It's hard to initiate - to meet people outside, to tell our story, to be proud proclaimers when our (spiritual) heritage prefers stoicism and quiet humility. But maybe it would be easier and FUN to practice making that first move together.
What if a bunch of Lutherans - I mean a bunch - all make signs stating something we believe in and all stand on corners in our neighborhoods on the same day at the same time? What if church and community leaders got people together with markers and pieces of used cardboard to talk about what we stand for and what our faith means? And what if we all got outside our walls at the same time forming a really, really big creed?
And what if people bump into it? People will drive by, see us and have all kinds of reactions. They might notice that we were holding messages of abundance in spots that usually scream scarcity or that instead of asking for money, we're just saying something that's true. They might be annoyed. Or they might be curious. We might be awkward. Or we might be awakened.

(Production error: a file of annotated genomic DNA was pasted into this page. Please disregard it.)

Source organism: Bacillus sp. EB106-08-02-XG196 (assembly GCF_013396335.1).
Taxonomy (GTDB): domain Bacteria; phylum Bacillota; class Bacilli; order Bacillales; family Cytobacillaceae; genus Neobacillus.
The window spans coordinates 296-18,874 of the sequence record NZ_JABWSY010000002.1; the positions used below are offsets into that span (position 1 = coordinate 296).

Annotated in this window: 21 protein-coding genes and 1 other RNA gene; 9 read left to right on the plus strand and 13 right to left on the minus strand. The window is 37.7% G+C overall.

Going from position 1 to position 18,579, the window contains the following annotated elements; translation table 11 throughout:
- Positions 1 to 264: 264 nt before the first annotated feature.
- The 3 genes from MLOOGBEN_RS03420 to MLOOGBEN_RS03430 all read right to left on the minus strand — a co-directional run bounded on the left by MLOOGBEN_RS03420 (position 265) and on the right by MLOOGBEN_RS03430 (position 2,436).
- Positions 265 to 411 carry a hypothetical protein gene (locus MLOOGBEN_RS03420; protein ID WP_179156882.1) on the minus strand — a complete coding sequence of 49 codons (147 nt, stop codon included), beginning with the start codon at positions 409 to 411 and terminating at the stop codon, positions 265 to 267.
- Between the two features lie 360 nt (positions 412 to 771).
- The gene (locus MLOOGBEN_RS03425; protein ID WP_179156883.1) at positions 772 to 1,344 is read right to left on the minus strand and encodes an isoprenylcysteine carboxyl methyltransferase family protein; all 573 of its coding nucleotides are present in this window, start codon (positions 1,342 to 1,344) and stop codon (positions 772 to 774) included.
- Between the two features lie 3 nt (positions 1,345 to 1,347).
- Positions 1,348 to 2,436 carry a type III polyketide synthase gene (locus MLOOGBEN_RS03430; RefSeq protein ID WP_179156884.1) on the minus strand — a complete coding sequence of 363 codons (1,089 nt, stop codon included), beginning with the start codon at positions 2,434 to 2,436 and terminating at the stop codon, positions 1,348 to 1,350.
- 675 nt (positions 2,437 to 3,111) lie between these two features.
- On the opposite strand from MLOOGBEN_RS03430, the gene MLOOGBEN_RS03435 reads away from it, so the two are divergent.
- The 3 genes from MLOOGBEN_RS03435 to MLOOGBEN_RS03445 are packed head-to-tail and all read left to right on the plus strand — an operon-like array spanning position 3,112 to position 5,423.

So I'm throwing it out there. Tell your synod office. Put it in your church newsletter. Make it your own - the idea is vague and that's the whole point. This experiment has just two goals:
1) To stretch us. Standing outside inviting other people to notice us because of our faith might feel scary or strange. We might draw a blank when figuring out what to write on our signs...and that might spark important conversations. But if a bunch of us try it together and then share our stories, it could be really really interesting. I'll make sure a blog or Facebook page is born so people can share photos and experiences - perhaps encouraging a second outing.
2) To many non-Lutherans, we are simply potluck people who listen to Garrison Keillor. Showing people driving/walking/biking by that we are more than a culture - we are people of faith - couldn't hurt.
So I propose a date for those who wish to join in. Saturday, September 10th (10am-noon CST). The next morning is Sunday and everyone will be figuring out what to do with the fact that 9/11 happened ten years ago. I can't think of a better way to be 'friendly' and 'welcoming' and 'hospitable' than by meeting people where they are the day before and reminding them that Church is a people and place where we hash this stuff out. Of course, any day will do.
Any takers? I sure hope so.
But if it's just me and my kid standing near a freeway ramp, that's still something.